issued by Anglepoise plc, ie 700,000. This will make the earnings per share by Promaker plc higher.
The price/earnings ratio is lower for Promaker plc because the potential investor needs to pay £3 to
acquire an ordinary share compared with £2 for an ordinary share in Anglepoise plc.

ix Capital gearing is the relationship between the amounts of capital on which fixed interest/dividend
has to be paid, ie debentures and preference shares and the amount of capital on which variable
dividends are payable. In times of recession, a potential investor would be better to invest in capital
with fixed interest payments since the rate of dividend payable on ordinary shares would be likely
to be low, and vice versa.

Accounting and Finance: Ratio Analysis (AH) 57


RATIO ANALYSIS - QUESTION 10 - SUGGESTED SOLUTION

Profitability Ratios:

(a) Return on capital employed

Net profit after tax/(Fixed assets + Net current assets - Long-term liabilities) x 100%

YEAR 1 £141,000/(£820,000 + £134,000 - £200,000) x 100%


18.70%

YEAR 2 £264,000/(£1,350,000 + £74,000 -£200,000) x 100%


21.57%

(b) Gross profit ratio

Gross profit/Turnover x 100%

YEAR 1 £390,000/£1,200,000 x 100% YEAR 2 £570,000/£1,600,000 x 100%


32.50% 35.63%

(c) Mark-up ratio

Gross profit/Cost of sales x 100%

YEAR 1 £390,000/£810,000 x 100% YEAR 2 £570,000/£1,030,000 x 100%


48.15% 55.34%

(d) Net profit ratio

Net profit after Taxation/Sales x 100%

YEAR 1 £141,000/£1,200,000 x 100% YEAR 2 £264,000/£1,600,000 x 100%


11.75% 16.50%

Liquidity Ratios:

(e) Current ratio

Current assets : Current liabilities

YEAR 1 £283,000 : £149,000 YEAR 2 £306,000 : £232,000


1.90 : 1 1.32 : 1

(f) Acid test ratio

(Current assets - Stock) : Current liabilites

YEAR 1 (£283,000 - £60,000) : £149,000 YEAR 2 (£306,000 - £80,000) : £232,000


1.50 : 1 0.97 : 1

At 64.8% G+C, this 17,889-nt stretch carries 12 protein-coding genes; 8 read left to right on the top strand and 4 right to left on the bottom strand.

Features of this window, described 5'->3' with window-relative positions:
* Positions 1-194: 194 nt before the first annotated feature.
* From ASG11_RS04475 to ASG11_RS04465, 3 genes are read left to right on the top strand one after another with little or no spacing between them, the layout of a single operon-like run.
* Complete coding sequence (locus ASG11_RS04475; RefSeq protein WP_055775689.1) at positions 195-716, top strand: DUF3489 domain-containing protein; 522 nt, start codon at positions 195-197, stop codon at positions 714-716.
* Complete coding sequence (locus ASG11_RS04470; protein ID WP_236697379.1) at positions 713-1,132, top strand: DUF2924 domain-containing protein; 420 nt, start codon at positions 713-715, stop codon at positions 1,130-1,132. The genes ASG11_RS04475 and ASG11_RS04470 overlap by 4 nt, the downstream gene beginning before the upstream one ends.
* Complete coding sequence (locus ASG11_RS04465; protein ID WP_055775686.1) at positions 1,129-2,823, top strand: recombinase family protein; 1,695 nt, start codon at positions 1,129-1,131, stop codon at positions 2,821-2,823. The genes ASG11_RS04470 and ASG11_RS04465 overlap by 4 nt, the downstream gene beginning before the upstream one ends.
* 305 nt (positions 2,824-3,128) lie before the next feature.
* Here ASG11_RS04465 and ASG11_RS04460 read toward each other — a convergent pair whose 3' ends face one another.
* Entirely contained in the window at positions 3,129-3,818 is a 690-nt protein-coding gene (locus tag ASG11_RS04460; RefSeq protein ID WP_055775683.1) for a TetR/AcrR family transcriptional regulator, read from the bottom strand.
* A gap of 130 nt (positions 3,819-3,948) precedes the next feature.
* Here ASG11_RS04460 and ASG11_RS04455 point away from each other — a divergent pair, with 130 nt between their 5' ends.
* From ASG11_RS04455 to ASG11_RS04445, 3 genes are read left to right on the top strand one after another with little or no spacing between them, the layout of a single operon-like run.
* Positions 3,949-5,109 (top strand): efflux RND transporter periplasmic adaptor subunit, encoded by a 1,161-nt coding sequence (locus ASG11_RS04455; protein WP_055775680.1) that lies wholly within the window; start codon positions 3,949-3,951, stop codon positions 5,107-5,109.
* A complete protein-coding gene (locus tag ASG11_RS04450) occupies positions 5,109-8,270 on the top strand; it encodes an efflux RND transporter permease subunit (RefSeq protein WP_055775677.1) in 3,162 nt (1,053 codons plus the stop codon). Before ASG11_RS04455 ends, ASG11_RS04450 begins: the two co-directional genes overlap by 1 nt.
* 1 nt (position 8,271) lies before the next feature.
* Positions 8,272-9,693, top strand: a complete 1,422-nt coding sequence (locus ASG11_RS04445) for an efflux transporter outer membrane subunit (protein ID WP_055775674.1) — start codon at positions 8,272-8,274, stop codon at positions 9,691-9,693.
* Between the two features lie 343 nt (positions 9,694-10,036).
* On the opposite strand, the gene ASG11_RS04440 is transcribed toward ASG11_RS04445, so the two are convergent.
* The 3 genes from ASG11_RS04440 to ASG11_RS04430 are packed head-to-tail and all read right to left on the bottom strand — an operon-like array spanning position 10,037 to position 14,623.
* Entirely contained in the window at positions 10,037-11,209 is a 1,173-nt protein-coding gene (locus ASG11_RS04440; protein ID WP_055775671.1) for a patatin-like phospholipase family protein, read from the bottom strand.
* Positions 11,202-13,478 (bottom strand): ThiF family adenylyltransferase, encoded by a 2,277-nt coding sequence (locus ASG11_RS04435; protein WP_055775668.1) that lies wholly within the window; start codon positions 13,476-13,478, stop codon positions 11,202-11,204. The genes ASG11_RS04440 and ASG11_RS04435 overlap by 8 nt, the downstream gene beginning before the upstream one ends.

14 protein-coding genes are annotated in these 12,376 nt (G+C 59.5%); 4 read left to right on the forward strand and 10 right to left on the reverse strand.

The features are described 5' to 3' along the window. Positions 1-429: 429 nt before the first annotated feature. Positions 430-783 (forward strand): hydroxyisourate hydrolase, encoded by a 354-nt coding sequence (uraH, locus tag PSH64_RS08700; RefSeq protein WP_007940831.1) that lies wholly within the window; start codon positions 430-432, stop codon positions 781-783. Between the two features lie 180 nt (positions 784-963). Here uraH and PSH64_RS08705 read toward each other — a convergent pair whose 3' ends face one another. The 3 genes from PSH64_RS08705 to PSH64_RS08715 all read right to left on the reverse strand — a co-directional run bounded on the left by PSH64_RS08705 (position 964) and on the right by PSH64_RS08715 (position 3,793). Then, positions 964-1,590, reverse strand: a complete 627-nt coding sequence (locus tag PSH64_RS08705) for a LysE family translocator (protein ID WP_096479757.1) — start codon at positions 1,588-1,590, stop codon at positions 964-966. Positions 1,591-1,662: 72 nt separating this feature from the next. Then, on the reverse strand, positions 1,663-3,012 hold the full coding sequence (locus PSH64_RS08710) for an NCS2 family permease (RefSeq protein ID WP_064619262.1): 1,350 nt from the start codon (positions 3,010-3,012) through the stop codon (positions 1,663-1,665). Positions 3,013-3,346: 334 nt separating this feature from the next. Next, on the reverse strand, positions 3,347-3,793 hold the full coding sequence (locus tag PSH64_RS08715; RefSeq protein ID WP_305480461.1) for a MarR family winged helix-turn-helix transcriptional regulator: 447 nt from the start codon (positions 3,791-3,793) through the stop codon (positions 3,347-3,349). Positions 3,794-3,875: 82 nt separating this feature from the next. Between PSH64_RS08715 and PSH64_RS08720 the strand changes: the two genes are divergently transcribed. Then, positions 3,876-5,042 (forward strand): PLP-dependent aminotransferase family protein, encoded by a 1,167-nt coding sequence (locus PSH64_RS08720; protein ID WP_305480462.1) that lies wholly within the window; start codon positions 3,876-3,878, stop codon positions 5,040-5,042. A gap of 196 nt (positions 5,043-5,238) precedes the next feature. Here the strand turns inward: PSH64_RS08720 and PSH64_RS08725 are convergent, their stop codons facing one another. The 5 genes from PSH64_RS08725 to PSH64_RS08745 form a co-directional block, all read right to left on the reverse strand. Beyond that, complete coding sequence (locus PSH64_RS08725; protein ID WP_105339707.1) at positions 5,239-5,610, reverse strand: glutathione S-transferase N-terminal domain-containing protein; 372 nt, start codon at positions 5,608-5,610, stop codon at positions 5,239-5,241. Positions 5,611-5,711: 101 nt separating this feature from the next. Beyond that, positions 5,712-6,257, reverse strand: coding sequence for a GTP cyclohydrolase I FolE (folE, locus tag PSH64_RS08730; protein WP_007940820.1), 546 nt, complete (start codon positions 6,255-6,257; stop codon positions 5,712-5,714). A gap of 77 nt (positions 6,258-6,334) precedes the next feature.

Accounting and Finance: Ratio Analysis (AH) 58


RATIO ANALYSIS - QUESTION 10 - SUGGESTED SOLUTION (CONTD)

Efficiency Ratios:

(g) Turnover to fixed assets

Net turnover : Total fixed assets at net book value

YEAR 1 £1,200,000 : £820,000 YEAR 2 £1,600,000 : £1,350,000


1.46 : 1 1.19 : 1

(h) Expenses ratio

Expenses/Net turnover x 100%

YEAR 1 £192,000/£1,200,000 x 100% YEAR 2 £208,000/£1,600,000 x 100%


16.00% 13.00%

(i) Rate of stock turnover

Cost of sales/Average stock times

YEAR 1 £810,000/((£70,000 + £60,000)/2) YEAR 2 £1,030,000/((£60,000 + £80,000)/2)


12.46 times 14.71 times

(j) Debtor collection period

Debtors/Credit sales x Time period

YEAR 1 £100,000/£1,000,000 x 365 days YEAR 2 £130,000/£1,200,000 x 365 days


36.5 days 39.54 days

(k) Creditor payment period

Creditors/Credit purchases x Time period

YEAR 1 £70,000/£800,000 x 365 days YEAR 2 £70,000/£1,050,000 x 365 days


31.94 days 24.33 days

The return on capital employed has risen by 2.87%. This return is influenced by two factors, ie how
much net profit the firm is earning on its sales, and how much the firm has invested in assets to generate
the sales.

The net profit ratio shows that in Year 2 each £100 of sales earned on average £16.50 compared with
£11.75 in Year 1. This improvement is due to the fact that selling prices have been raised. The average
mark-up on the cost of items sold is 55.34% in Year 2 compared with 48.15% in Year 1. The increase
in average selling prices has increased the gross profit ratio by 3.13%. The net profit ratio, however, has
risen by 4.75%. This means, therefore, that the efficiency with which the business has been run on
a day-to-day basis has improved. Expenses in Year 1 were £16 for every £100 of sales, whereas in
Year 2, they are only £13.

Accounting and Finance: Ratio Analysis (AH) 59


RATIO ANALYSIS - QUESTION 10 - SUGGESTED SOLUTION (CONTD)
The net profit ratio has increased by 4.75%, but the return on capital has only risen by 2.87%. This
must mean that the assets as a whole are being used less efficiently in Year 2. The turnover to fixed
assets ratio shows that every £100 invested in fixed assets generates sales of £119 in Year 2 compared
with £146 in Year 1. The debtors should pay within 31 days, so credit control in Year 1 was not as
good as it should have been with debtors taking on average 36.5 days to pay. In Year 2, the average